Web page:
Actually, despite my self-effacing commentary to the contrary, I often say that if I weren’t an educator, I’d be in the psychology field. I find it all fascinating and can picture myself wearing a tweed, elbow-patched blazer, puffing on a tobacco-less pipe, sitting in a gigantic leather chair as I opine, “Tell me about your relationship with your mother.”
Frankly, this field demands that we have a touch of therapist in our delivery and approach. Kids need to feel heard and advocated for by someone other than their parents. Ask any random sampling of people about their favorite teachers and you’ll inevitably hear about how those teachers made kids feel.
But there’s yet another facet to our work as educators: the journalist.
Communicating with parents, though not explicitly covered in pre-service lecture halls, is one of the most important, if not challenging, parts of our job. And for those of us who have a touch of therapist in our Edu DNA, that communication can become, well, confusing.
Reporting a student’s transgression should be simple. Give the day and time, the circumstance, and the punishment, if applicable. But as journapists, we have an innate desire to coax, cajole, and counsel our way through those conversations. Sometimes we have to steel ourselves against some common refrains.
As a parent, I get it…
He’s still a kid and kids make mistakes…
I would (insert blinding pearl of wisdom)…
The thing is, the more we speak to parents, the more journapist we become, like going to the gym but for social-emotional learning.
As a kid, I couldn’t wait until Friday night. Without the specter of another school day looming, my friends and I would play “Jailbreak” for hours on end, losing time and making memories. The street on which I grew up, Princeton Road, was full of kids, fifteen to be exact, separated by five consecutive houses. Add to that our friends who would come from all over town to play in our weekly game, and we could easily be mistaken for the kids from Lord of the Flies, without all that pesky murder.
For the uninitiated, the rules of Jailbreak are simple. Two teams decide on a playing area, a grid, in which one can hide. Then, one team tries to capture the other and keep them in jail. However, despite being captured, players can be freed by a teammate who approaches the jail, avoids the sentry on duty, and touches the jail while yelling, “Jailbreak!” Once all the members of that team are captured, the teams switch roles. The beauty of the game is that there are no winners and losers because it is just as fun to hide as it is to seek, so the game can go on for hours.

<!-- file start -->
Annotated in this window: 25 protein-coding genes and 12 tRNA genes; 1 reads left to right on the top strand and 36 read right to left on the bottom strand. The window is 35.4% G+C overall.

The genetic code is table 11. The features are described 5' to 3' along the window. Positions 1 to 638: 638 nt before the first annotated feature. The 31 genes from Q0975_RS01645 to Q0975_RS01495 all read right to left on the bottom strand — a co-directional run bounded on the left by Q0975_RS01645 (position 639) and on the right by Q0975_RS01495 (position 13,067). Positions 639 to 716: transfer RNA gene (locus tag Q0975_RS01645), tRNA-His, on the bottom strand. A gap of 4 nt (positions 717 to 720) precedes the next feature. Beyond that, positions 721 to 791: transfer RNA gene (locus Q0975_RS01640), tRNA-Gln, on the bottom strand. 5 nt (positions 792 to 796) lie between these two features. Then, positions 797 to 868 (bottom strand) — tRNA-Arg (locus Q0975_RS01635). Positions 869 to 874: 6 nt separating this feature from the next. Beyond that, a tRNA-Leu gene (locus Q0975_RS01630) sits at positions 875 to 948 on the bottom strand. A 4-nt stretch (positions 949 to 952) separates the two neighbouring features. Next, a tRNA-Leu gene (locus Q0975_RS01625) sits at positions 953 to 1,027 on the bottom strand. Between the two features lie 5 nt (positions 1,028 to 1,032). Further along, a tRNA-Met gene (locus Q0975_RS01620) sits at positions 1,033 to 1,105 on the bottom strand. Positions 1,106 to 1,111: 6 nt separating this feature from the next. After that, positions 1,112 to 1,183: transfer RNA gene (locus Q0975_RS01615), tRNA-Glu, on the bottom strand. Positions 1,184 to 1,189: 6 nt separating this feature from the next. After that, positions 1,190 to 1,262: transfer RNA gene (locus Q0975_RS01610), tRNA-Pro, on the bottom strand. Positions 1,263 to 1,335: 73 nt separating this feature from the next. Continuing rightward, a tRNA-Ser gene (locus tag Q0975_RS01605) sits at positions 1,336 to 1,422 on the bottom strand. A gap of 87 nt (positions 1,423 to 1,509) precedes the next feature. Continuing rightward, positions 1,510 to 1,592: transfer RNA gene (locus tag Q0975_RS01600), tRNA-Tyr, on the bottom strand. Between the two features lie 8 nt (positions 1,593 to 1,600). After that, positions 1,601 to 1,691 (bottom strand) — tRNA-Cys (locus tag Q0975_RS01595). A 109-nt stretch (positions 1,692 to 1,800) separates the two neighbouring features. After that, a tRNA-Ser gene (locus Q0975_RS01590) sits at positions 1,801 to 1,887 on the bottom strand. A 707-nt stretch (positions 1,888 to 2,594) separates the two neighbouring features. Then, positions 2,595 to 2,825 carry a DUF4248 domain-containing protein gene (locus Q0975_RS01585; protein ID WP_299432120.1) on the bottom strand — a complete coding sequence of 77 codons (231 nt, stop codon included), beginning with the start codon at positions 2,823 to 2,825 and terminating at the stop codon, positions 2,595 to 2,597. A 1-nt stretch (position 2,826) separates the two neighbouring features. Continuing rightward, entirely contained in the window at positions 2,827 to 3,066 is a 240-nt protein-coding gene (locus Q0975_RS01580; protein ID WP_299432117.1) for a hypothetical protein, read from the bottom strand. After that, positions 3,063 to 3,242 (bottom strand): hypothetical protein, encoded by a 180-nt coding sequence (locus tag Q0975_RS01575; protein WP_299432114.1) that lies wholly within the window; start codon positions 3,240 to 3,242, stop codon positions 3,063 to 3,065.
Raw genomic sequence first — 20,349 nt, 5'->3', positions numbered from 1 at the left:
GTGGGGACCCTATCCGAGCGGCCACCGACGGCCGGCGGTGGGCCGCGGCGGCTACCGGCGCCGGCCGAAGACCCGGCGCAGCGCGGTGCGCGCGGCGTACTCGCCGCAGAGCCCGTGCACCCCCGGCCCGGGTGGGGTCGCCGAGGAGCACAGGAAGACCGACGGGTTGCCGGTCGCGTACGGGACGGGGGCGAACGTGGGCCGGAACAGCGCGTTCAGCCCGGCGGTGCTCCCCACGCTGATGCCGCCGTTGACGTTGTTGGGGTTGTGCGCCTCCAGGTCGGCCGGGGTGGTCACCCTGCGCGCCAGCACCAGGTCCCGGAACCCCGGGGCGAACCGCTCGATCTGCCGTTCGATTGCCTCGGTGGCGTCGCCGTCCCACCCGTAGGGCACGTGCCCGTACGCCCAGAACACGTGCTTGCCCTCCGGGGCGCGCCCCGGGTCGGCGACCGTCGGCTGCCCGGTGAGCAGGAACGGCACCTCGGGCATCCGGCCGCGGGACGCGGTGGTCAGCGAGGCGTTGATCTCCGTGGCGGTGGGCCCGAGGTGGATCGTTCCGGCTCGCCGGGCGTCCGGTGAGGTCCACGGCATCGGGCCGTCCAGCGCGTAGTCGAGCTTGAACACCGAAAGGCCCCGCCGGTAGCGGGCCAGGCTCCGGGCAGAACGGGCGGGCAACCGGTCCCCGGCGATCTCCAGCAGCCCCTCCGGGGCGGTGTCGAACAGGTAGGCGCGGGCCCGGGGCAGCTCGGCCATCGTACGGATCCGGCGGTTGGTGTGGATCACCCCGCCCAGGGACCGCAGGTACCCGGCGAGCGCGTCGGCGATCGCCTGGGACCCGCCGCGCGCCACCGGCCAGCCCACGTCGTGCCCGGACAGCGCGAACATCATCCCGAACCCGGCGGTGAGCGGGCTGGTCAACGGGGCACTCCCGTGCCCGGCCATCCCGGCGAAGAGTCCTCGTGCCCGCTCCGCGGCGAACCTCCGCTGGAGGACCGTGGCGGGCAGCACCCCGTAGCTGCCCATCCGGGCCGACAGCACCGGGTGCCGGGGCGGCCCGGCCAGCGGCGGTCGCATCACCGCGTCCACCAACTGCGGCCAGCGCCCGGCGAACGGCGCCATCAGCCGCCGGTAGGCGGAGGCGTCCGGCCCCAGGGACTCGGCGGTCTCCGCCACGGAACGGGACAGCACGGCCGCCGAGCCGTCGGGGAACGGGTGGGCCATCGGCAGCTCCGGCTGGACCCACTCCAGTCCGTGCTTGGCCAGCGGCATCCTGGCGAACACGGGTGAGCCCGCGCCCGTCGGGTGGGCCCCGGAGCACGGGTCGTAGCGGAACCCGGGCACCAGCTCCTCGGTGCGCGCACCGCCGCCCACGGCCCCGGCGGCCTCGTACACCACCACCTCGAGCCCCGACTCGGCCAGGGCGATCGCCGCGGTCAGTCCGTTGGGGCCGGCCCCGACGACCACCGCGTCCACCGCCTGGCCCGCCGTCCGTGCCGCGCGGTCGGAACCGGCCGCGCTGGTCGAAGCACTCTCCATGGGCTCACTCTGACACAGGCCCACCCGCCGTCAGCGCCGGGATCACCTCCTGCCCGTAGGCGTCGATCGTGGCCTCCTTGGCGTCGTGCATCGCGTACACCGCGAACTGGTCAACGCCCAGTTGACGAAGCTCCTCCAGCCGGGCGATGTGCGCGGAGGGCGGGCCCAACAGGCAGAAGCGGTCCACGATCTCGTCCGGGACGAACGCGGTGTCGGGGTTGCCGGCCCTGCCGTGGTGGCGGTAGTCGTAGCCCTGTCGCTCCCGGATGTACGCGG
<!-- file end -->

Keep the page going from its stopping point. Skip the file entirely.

In our case, it went on for years.
For me, the intrigue of jailbreak was in the darkness. Playing a game at night seemed somehow dangerous, somehow adult, like being in the very same yards in which we played wiffle ball during the day made us renegades. The darkness made what once was familiar an undiscovered frontier full of danger and wonder. Moreover, it was never in my own yard that I would prefer to hide. To do so would be commonplace, safe.
As I hid from my captors, I remember tiptoeing around backyards just noticing things.
The Thomases rarely used lights at night, so how did they see?
The O’Brien yard always had way more fallen branches and detritus than any other yard.
The Johnsons’ was the only yard with a chain link fence surrounding it.
The Kramers’ yard had a majestic treehouse, which no one ever used.
The Fishers’ yard, like the people inside, just seemed sad.
Make no mistake, there’s something special about a backyard at night. Whether you’re supposed to be there or not, the yard maintains its integrity, its personality.
This is what it’s like when you visit another teacher’s classroom. You know what to expect, you know how things are supposed to look, but somehow you know very little else.
At first, a cursory glance around the room provides a backdrop for the class and teacher personality: walls adorned with content specific visuals, anchor charts, and character ed reminders; a desk with understated glimpses into the teacher’s personal life or a slew of yet-to-be-scored papers; desks in rows or pods; a box of tissues or band-aids.
Then, watch that teacher in action. Notice how she pulls a small group to the back table and is still able to manage the other 20 kids during centers. Listen to the subtle way she compliments a student after an answer that had absolutely nothing to do with the question. Marvel at how his affect and intonation are the only classroom management strategies he needs. Steal every great idea that teacher has.